The first administrative charges against one of the New York Police Department officers involved in the death of Eric Garner – more than four years after the Staten Island man was killed as he gasped, "I can't breathe."
Officer Daniel Pantaleo was charged on Friday with violating department protocols, an NYPD spokesperson told BuzzFeed News. The spokesperson declined to provide further information, citing legal limits on what information he could release.
The Civilian Complaint Review Board brought the charges, and attorneys with the board will prosecute the case in NYPD administrative court, not a criminal court. A city medical examiner declared the death a homicide, but a Staten Island grand jury in December 2014 declined to bring any criminal charges against Pantaleo — a decision that set off a wave of national protests.
For years, the NYPD had held off bringing any disciplinary charges against any of the officers involved, citing the need for officials within the Department of Justice to decide whether to bring any federal charges.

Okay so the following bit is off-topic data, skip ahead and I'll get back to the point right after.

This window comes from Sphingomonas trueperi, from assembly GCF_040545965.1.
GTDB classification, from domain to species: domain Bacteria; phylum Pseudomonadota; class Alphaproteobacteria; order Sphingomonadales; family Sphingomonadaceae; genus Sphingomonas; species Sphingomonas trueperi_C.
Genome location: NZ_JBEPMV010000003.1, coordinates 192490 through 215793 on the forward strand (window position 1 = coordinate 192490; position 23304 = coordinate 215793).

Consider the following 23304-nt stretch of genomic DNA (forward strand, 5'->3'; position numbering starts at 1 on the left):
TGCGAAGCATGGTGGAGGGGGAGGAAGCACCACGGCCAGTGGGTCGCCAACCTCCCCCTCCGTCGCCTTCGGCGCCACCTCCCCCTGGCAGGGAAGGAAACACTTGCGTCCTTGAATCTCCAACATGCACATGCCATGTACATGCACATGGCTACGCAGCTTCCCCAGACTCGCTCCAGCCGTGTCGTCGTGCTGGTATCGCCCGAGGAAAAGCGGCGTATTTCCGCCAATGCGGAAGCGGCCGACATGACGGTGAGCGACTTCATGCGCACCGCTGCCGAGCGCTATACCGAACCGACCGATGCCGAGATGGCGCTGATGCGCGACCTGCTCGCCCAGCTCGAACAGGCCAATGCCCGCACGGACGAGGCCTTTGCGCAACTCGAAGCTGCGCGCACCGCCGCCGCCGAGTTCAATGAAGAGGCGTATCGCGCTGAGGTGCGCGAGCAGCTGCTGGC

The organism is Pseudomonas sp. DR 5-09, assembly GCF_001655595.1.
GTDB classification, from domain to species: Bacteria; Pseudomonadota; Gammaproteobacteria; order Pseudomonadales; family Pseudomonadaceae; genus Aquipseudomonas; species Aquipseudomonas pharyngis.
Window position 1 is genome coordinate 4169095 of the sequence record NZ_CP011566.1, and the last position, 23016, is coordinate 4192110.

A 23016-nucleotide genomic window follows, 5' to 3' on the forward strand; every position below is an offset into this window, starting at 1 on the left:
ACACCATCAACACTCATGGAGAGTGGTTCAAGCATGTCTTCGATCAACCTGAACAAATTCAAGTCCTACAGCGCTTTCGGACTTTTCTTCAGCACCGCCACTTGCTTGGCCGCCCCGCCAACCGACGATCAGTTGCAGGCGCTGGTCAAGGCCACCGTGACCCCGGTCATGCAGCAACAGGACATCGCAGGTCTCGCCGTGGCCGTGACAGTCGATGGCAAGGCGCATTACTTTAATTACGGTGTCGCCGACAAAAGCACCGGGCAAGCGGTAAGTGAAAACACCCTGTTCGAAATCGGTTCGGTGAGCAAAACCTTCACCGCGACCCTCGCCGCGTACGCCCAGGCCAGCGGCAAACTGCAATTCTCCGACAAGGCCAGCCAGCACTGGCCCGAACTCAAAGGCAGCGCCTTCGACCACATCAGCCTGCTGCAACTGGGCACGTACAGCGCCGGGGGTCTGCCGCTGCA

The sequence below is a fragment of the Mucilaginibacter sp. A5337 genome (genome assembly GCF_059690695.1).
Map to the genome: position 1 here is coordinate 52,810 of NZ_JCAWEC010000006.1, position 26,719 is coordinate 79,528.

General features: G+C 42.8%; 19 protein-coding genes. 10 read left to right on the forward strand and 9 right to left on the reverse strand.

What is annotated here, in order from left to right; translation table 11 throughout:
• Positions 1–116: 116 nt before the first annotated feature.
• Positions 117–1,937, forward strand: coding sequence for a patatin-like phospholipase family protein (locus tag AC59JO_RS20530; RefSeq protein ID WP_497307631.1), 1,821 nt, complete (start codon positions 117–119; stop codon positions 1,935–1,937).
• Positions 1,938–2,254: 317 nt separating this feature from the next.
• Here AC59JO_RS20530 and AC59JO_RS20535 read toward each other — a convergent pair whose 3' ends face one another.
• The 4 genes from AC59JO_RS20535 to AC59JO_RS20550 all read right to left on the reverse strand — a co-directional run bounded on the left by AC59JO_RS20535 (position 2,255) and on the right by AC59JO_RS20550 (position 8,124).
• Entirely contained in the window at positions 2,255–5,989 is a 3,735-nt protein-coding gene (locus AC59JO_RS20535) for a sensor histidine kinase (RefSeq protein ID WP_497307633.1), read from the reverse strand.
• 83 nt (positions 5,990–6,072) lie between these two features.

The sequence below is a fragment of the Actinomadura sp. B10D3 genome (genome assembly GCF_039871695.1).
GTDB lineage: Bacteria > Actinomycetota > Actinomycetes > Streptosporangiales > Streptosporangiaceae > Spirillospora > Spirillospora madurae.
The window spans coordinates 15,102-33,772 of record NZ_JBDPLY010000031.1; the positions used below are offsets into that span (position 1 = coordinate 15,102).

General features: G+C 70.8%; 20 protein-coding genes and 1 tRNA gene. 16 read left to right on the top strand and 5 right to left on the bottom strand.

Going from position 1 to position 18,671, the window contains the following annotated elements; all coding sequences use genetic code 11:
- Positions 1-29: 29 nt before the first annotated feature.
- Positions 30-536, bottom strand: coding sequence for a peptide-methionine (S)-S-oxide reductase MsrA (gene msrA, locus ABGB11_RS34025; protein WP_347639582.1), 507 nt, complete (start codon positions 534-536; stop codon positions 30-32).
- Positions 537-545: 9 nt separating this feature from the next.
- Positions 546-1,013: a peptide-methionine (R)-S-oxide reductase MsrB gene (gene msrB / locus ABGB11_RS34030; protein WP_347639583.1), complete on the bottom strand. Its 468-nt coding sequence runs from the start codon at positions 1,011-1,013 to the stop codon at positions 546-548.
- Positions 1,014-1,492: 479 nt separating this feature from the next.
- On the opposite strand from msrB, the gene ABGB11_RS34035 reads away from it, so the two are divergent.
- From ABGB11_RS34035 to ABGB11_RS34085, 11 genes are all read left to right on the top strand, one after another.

But they said this week they had been given the go-ahead by federal officials, who are still yet to make their own final determination.
Pantaleo was filmed in July 2014 using a chokehold to subdue Garner after he was stopped for selling untaxed cigarettes. He has been placed on desk duty ever since.
The officer said he didn't intend to deploy a chokehold on Garner, but rather a wrestling move, arguing his arms only moved around the man's neck during a struggle.
Pantaleo's lawyer, Stuart London, told the New York Times this week, “My client looks forward to being vindicated at trial.”
Another officer, Sgt. Kizzy Adoni, is also expected to face departmental charges.
Tuesday marked exactly four years since Garner's death. His daughter Erica, who became an activist against police brutality after her father's death, died in December from a heart attack. She was 27.
The Civilian Complaint Review Board brought the charges against Pantaleo and will prosecute the case in NYPD administrative court. An earlier version of this story misstated which organization brought the charges and where the case would be heard.